Antiquities Act: Legal Implications for Executive and Congressional Action

Date01 March 2018
3-2018 NEWS & ANALYSIS 48 ELR 10187
Antiquities Act: Legal
Implications for Executive
and Congressional Action
Secretary of the Interior Ryan Zinke's review of 27
national monuments has focused new attention on the
Antiquities Act of 1906. Two recent proclamations by
President Trump reducing existing Utah monuments,
and the potential for further actions by the presi-
dent and Congress, may substantia lly aect the future
shape and eect of this important law. On Decem-
ber 7, 2017, ELI held a seminar to explore presidential
and congressional authority in declaring and modify-
ing national monuments. Panelists discussed the Act's
legal history, the importance of existing national monu-
ments, the role of Congress in managing these lands, and
what might be expected from pending court challenges.
Below we present a transcript of the discussion, which has
been edited for style, clarity, and space considerations.
James McElsh (moderator) is a Senior Attorney at the
Environmental Law Institute.
Brenda Mallory was General Counsel for the Council on
Environmental Quality during the Obama Administration.
Mark Squillace is a Professor of Natural Resources Law at
the University of Colorado Law School.
Jonat han Wood is an Attor ney at the Pacific Lega l
Foundation and an Adjunct Fellow at the Property and
Environment Research Center.
James McEl sh: We have an excellent panel on a timely
topic. Our panelists include Mark Squillace, professor of
law at University of Colorado Law School and the former
director of the Natural Resources Law Center there. Mark
started his legal career at the Department of the Interior
(DOI) back in the 1970s, where I got to know him as an
ocemate. Mark is one of the leading authorities on the
Antiquities Act,1 having written an article2 on this topic
more than a decade ago on a lot of issues that we’re still
trying to gure out today.
Mark is going to lead us o with a brief background
on what the Antiquities Act is about or how it came to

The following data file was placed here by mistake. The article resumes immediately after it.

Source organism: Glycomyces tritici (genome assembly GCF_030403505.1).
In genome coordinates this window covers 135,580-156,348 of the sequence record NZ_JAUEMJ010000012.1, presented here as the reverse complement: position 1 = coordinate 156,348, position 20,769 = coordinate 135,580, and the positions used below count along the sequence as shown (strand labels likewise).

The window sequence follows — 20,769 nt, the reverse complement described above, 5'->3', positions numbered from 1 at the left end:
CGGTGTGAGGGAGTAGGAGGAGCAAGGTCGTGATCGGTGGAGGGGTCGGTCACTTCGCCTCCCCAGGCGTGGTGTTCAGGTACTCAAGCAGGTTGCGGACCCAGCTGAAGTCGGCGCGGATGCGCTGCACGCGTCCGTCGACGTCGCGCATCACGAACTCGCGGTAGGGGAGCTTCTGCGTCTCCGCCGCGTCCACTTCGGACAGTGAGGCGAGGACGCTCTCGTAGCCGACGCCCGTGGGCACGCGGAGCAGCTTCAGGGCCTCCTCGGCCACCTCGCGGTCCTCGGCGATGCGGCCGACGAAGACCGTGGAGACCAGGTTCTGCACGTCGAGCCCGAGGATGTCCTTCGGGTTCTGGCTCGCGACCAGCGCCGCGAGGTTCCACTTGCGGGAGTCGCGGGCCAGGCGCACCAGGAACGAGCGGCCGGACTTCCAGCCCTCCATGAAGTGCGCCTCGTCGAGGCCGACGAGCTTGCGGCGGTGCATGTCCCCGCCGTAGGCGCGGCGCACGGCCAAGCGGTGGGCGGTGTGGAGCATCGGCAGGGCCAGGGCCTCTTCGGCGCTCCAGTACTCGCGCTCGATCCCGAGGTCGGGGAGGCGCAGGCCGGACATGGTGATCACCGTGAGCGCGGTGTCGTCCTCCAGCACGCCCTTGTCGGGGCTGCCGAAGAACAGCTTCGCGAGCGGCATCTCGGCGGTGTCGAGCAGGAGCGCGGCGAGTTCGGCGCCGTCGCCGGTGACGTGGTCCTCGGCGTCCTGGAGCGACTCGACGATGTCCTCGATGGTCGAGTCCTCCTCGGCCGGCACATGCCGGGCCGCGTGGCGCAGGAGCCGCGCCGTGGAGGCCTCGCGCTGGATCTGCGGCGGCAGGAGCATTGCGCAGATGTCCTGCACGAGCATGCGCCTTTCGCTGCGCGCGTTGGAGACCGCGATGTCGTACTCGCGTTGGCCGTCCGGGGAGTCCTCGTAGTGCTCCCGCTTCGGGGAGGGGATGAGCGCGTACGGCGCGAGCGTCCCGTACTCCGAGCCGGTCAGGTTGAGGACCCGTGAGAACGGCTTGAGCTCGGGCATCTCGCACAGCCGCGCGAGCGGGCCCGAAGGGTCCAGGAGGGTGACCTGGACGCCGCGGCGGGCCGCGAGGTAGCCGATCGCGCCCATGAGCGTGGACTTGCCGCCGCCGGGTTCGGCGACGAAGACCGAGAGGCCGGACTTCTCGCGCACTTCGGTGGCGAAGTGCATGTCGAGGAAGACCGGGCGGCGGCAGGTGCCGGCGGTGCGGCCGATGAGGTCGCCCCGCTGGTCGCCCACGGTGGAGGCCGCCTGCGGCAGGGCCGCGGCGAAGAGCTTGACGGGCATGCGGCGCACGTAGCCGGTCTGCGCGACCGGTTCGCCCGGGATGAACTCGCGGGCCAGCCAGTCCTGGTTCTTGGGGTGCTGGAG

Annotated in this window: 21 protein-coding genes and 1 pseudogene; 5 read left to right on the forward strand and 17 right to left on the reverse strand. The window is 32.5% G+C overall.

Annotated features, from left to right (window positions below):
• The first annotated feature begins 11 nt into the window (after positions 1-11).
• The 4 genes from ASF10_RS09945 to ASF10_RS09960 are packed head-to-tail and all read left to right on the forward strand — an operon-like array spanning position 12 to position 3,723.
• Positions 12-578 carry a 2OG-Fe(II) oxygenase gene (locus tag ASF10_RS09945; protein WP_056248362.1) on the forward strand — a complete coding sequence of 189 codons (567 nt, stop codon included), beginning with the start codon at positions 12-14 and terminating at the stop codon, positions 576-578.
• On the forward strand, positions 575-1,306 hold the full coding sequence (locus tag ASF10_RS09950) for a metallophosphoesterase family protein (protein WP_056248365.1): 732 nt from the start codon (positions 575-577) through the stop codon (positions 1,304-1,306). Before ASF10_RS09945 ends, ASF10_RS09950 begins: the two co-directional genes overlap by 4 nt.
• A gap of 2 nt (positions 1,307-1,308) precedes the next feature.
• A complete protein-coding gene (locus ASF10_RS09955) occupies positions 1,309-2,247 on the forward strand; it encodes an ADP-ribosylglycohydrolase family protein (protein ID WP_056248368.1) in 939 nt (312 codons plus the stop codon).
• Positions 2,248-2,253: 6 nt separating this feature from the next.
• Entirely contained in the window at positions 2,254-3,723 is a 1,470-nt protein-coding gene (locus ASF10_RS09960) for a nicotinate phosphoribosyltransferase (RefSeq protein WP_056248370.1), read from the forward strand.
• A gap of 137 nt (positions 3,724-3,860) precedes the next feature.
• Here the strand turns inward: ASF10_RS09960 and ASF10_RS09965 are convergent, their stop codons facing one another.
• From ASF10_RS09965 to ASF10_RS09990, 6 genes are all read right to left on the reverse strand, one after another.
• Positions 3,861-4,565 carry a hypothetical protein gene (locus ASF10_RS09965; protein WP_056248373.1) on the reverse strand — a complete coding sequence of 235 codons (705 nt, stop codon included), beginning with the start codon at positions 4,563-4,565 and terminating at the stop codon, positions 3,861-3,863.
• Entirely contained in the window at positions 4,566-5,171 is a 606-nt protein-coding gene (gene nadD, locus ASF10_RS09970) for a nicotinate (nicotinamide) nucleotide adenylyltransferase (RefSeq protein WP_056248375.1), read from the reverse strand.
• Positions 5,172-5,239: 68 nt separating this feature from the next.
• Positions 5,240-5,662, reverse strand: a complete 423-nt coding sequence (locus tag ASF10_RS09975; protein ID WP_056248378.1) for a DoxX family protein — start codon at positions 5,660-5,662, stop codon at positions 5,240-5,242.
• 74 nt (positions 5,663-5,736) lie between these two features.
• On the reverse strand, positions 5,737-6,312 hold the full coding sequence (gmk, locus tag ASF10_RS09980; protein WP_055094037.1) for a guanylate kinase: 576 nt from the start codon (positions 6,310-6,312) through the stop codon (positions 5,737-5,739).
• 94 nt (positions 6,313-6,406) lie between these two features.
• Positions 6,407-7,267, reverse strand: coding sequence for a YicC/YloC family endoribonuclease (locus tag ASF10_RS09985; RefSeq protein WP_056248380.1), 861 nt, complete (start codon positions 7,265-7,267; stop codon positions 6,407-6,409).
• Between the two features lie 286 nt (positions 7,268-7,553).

be, then we will move to our other panelists, including
2. Mark Squillace, e Monumental Legacy of the Antiquities Act of 1906, 37
G. L. R. 473 (2003).
Brenda Mallory, who is a former general counsel for the
Council on Environmental Quality. Before that, she had a
long career at the U.S. Environmental Protection Agency
as the acting general counsel and at Beveridge & Diamond
prior to that. Brenda’s going to talk about what the Antiq-
uities Act and its uses look like from the point of view of
the administration, overseeing litigation, land conserva-
tion, and conservation of cultural resources, having been
involved with some of those decisions closely during the
Obama Administration.
She’ll be followed by Jonathan Wood of Pacic Legal
Foundation. Jonathan has written extensively and done a
great deal of work dealing with public lands, and is a lso
a litigator on those issues. I expect Jonathan will have a
point of view that diers from that of our other panelists
on the powers of the president and the powers of the U.S.
Congress. We’re pleased to have Jonathan with us. Mark
will then oer his point of view on some of the issues that I
hope Jonathan will tee up for us. en we’ll have an oppor-
tunity for audience questions.
To oer some background: as you no doubt know, Presi-
dent Donald Trump issued proclamations3 on December
4, 2017, downsizing two of the larger terrestrial national
monuments in southern Utah: Bears Ears and Grand Stair-
case-Escalante, designated by Presidents Barack Obama
and Bill Clinton, respectively. Under the proclamations,
Bears Ears will have two units, and Grand Staircase-
Escalante will be downsized by about 900,000-plus acres
and divided into three subunits.
Promptly after the president’s proclamations, ve of the
tribes that participated in getting Bears Ears proclaimed
as a national monument in the rst place led suit chal-
lenging the action.4 Ten organizations led suit the same
day on Grand Staircase-Escalante, both here in the federal
district court for the District of Columbia.5 Patagonia and
a number of other organizations led suit also, challenging
the president’s proclamations.6
3. Proclamation No. 9681, 82 Fed. Reg. 58081 (Dec. 8, 2017); Proclamation
No. 9682, 82 Fed. Reg. 58089 (Dec. 8, 2017).
4. Utah Dine Bikeyah et al. v. Trump et al., Case No: 17-cv-2605 (D.D.C.
5. e Wilderness Society et al. v. Donald J. Trump et al., Case No: 17-cv-
2587 (D.D.C. led Dec. 4, 2017).
6. Grand Staircase Escalante Partners et al. v. Trump et al., Case No: 17-cv-
2591 (D.D.C led Dec. 4, 2017).
Copyright © 2018 Environmental Law Institute®, Washington, DC. Reprinted with permission from ELR®,, 1-800-433-5120.

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